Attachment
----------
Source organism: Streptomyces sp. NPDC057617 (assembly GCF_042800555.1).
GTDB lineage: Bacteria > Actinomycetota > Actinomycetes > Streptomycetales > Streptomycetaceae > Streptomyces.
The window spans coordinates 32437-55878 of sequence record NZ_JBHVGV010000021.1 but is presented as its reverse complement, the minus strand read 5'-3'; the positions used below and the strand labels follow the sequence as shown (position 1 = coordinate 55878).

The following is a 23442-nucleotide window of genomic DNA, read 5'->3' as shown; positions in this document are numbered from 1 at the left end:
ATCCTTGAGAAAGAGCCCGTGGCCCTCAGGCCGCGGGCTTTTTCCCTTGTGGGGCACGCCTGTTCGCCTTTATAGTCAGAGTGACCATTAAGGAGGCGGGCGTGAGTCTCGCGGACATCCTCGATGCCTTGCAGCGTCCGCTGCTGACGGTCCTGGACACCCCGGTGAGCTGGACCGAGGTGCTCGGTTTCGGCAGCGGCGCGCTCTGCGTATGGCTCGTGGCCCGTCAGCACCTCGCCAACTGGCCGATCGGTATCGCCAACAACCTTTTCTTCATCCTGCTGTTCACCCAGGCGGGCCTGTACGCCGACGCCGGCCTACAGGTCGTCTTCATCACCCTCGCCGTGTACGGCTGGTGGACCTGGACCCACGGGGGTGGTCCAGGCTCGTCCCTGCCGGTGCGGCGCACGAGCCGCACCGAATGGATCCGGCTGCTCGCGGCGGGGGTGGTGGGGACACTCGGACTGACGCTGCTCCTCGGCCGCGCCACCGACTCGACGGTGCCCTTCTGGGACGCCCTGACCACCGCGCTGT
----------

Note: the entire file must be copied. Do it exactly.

Source organism: Streptomyces sp. NPDC057617 (assembly GCF_042800555.1).
GTDB lineage: Bacteria > Actinomycetota > Actinomycetes > Streptomycetales > Streptomycetaceae > Streptomyces.
The window spans coordinates 32437-55878 of sequence record NZ_JBHVGV010000021.1 but is presented as its reverse complement, the minus strand read 5'-3'; the positions used below and the strand labels follow the sequence as shown (position 1 = coordinate 55878).

The following is a 23442-nucleotide window of genomic DNA, read 5'->3' as shown; positions in this document are numbered from 1 at the left end:
ATCCTTGAGAAAGAGCCCGTGGCCCTCAGGCCGCGGGCTTTTTCCCTTGTGGGGCACGCCTGTTCGCCTTTATAGTCAGAGTGACCATTAAGGAGGCGGGCGTGAGTCTCGCGGACATCCTCGATGCCTTGCAGCGTCCGCTGCTGACGGTCCTGGACACCCCGGTGAGCTGGACCGAGGTGCTCGGTTTCGGCAGCGGCGCGCTCTGCGTATGGCTCGTGGCCCGTCAGCACCTCGCCAACTGGCCGATCGGTATCGCCAACAACCTTTTCTTCATCCTGCTGTTCACCCAGGCGGGCCTGTACGCCGACGCCGGCCTACAGGTCGTCTTCATCACCCTCGCCGTGTACGGCTGGTGGACCTGGACCCACGGGGGTGGTCCAGGCTCGTCCCTGCCGGTGCGGCGCACGAGCCGCACCGAATGGATCCGGCTGCTCGCGGCGGGGGTGGTGGGGACACTCGGACTGACGCTGCTCCTCGGCCGCGCCACCGACTCGACGGTGCCCTTCTGGGACGCCCTGACCACCGCGCTGT